Monday, January 28, 2008
LOS ANGELES -- Sen. Hillary Clinton is relying on the big Latino vote as her firewall to prevent losing the California Democratic primary Feb. 5, the most important of 22 states contested on Mega Tuesday. But that reliance, say both pro-Clinton and anti-Clinton Democrats, is fraught with peril for the Democratic Party's coalition by threatening to alienate its essential African-American component.
Clinton's double-digit lead in California polls over Sen. Barack
Obama is misleading. Subtract a Latino voting bloc whose dependability to show up Election Day always has been shaky, and Clinton is no better than even in the state, with Obama gaining. To encourage this brown firewall, the Clinton campaign may be drifting into encouragement of brown vs. black racial conflict by condoning Latino racial hostility to the first African-American with a chance to become president.
Implications transcend California. The pugnacious campaign strategy of Bill and Hillary Clinton in forcefully identifying Obama as a black candidate spreads concern that they could be risking continued massive, unconditional support for Democrats by African-Americans. The long-range situation is so disturbing that some Clinton supporters talk about an outcome they rejected not long ago: a Clinton-Obama ticket.
Exit polls of Obama's unexpected landslide victory over Clinton in Saturday's South Carolina primary reflected white, in addition to black, disgust with the Clintons playing the race card. It should signal caution for them in California, where the Latino vote adds another component to the lethal racial equation.
Experienced California Democratic politicians doubt the validity of Clinton's double-digit polling lead in the state. At the heart of Obama's support are upper-income Democrats (in exceptional supply here) and young voters whose intentions are difficult to predict. Will the state's huge, currently passive college campuses erupt in an outpouring of Obama voters?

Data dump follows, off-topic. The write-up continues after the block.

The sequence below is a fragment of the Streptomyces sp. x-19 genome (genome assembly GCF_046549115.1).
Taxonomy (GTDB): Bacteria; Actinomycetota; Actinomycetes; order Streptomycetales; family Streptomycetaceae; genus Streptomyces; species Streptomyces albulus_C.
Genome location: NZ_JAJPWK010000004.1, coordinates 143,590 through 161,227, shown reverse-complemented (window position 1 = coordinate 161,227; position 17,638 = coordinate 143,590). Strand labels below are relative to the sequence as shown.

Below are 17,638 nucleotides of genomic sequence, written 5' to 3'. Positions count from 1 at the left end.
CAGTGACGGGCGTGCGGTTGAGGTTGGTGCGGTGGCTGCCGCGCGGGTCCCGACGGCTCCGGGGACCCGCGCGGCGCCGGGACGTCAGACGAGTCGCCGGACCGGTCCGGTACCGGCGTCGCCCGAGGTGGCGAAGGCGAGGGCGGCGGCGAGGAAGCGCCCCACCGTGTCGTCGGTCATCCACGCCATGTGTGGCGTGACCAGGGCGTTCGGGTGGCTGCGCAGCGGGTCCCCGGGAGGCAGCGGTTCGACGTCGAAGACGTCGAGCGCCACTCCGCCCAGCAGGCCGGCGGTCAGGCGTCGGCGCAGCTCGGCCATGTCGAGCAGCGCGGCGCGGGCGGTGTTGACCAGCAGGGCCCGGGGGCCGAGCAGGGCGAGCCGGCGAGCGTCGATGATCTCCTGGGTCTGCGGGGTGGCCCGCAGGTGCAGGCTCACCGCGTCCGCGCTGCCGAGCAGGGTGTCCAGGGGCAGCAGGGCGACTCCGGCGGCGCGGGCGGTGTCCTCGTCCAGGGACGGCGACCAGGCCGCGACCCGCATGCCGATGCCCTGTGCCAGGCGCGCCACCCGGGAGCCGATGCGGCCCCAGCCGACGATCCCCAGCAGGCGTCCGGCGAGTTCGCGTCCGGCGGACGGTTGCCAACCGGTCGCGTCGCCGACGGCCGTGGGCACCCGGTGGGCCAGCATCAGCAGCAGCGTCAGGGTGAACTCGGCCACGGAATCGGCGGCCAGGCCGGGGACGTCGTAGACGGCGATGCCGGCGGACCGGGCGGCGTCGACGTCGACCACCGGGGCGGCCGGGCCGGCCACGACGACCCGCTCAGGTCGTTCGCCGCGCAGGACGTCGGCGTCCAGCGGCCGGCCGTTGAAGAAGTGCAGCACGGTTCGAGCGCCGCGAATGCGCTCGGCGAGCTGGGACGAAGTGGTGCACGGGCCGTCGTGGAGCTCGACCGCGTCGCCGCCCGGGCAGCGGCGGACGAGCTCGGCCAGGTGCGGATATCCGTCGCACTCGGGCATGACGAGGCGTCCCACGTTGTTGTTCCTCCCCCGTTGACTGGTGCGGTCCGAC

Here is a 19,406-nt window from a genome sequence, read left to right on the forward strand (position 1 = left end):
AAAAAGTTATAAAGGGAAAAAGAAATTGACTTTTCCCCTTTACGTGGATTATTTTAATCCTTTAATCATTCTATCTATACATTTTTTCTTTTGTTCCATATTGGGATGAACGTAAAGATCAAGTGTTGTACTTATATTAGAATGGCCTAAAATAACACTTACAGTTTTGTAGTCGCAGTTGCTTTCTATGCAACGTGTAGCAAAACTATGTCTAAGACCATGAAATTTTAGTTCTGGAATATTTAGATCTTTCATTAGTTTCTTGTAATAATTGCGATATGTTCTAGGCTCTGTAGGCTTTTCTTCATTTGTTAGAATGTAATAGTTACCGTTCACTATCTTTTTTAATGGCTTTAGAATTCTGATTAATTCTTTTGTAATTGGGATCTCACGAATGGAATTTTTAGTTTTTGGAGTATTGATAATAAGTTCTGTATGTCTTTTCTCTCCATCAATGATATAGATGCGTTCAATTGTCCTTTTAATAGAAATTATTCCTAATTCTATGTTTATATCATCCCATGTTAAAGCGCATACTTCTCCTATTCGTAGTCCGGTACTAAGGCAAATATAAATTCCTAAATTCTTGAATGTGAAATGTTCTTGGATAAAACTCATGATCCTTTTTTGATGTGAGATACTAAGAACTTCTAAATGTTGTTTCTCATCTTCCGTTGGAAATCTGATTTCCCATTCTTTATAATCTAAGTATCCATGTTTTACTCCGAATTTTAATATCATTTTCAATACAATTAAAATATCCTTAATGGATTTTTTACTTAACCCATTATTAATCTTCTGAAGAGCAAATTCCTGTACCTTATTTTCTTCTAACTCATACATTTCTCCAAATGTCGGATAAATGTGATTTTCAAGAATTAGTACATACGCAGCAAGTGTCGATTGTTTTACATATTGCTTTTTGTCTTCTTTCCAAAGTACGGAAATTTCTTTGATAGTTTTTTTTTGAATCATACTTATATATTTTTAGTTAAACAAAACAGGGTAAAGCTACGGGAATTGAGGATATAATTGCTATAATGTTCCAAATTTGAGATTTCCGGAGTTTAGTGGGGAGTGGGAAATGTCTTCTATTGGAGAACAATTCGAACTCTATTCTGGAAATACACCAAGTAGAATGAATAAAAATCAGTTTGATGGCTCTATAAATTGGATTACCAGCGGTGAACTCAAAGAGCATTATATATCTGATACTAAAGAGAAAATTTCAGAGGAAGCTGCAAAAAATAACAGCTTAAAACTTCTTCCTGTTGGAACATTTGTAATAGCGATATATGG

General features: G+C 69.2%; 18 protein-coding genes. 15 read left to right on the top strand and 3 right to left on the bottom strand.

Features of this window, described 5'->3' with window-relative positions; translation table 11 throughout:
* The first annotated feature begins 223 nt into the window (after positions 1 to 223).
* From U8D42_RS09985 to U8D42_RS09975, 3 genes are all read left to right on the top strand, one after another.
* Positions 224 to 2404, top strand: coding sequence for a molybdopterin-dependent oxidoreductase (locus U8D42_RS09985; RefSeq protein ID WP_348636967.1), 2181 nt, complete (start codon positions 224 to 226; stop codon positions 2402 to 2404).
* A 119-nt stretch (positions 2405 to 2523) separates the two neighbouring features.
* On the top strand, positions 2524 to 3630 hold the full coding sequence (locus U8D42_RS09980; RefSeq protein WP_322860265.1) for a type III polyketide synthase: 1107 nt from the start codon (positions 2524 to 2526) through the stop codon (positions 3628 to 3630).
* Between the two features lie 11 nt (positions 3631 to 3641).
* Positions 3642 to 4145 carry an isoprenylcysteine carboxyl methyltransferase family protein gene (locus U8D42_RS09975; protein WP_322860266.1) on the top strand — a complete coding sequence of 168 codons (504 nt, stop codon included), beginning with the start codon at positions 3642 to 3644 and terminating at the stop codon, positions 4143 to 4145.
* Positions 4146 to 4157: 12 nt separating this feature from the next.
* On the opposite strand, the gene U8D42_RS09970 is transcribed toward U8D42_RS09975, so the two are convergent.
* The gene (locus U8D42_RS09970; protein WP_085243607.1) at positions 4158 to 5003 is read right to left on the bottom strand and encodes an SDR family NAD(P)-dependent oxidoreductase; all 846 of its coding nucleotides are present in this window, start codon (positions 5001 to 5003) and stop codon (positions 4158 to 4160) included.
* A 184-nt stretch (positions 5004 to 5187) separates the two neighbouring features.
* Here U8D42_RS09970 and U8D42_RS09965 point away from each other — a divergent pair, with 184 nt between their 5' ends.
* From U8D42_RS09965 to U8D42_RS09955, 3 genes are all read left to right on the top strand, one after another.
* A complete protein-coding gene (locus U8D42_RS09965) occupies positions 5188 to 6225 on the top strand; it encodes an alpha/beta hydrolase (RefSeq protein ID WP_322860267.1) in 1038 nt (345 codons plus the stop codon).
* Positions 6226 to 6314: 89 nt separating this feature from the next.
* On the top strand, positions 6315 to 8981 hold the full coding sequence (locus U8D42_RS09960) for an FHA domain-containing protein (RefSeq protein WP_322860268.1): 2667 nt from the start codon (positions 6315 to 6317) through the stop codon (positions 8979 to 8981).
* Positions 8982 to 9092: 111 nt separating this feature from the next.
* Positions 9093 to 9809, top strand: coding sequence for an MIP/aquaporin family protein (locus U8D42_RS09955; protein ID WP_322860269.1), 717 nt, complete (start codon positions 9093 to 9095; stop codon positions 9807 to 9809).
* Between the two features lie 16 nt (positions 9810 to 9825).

Another problem for pollsters is a California peculiarity. A registered independent who shows up at a polling place Feb. 5 and asks for a Republican ballot will be told, sorry, but the Republican primary is for registered Republicans only. But the voter then may take a ballot of the more permissive Democratic Party. How many will do this and then vote for Obama? The polls cannot predict.
Clinton's 39 percent against Obama's 27 percent in California's Field Poll released last week provides much less certainty than a 12-percentage margin normally would. With Clinton falling and Obama rising, it compares with her 40-point lead six months ago.
The demographics are most important. Clinton has dramatically lost support among blacks, trailing Obama 58 percent to 24 percent. It is a virtual dead heat among white non-Hispanics, 32 percent to 30 percent.
Therefore, the 12-point overall lead derives from a 59 percent to 19 percent Clinton edge among Latinos.
In California, the Latino vote is notoriously undependable in actually voting, especially when compared with African-Americans. How the Clinton campaign deals with Hispanic voters is a sensitive matter, but sensitivity never has been a hallmark of the Clinton style.
Insensitivity was reflected in a recent issue of the New Yorker, when Clinton's veteran Latino political operative Sergio Bendixen was quoted as saying, "The Hispanic voter -- and I want to say this very carefully -- has not shown a lot of willingness to support black candidates."
That brief quote from an obscure politician has generated shock and awe in Democratic circles. It comes close to validating the concern that the Clinton campaign is not only relying on a brown firewall built on an anti-black base, but is reinforcing it. A prominent Democrat who has not picked a candidate this year told me, "In any campaign I have been involved in, Bendixen would have been gone."
But not in Hillary Clinton's. During the Jan. 15 debate prior to the Nevada caucuses, where the Latino vote was important, NBC's Tim Russert read the Bendixen quote and asked Clinton, "Does that represent the view of your campaign?" Her response was chilling: "No, he was making a historical statement."
Asked whether Latinos will refuse to vote for him, Obama got a laugh when he replied: "Not in Illinois. They all voted for me."
But this is no laughing matter for Democrats. The Clintons are making a risky gamble that black voters will not be offended by Hillary Clinton attacking Obama for legally representing a Chicago slumlord or for clearly identifying him as the black candidate for president. They are betting that African-Americans will forget the slurs of January and loyally troop to polls in November.
Views expressed in this column are those of the author, not those of Rasmussen Reports. Robert D. Novak is a nationally Syndicated Columnist
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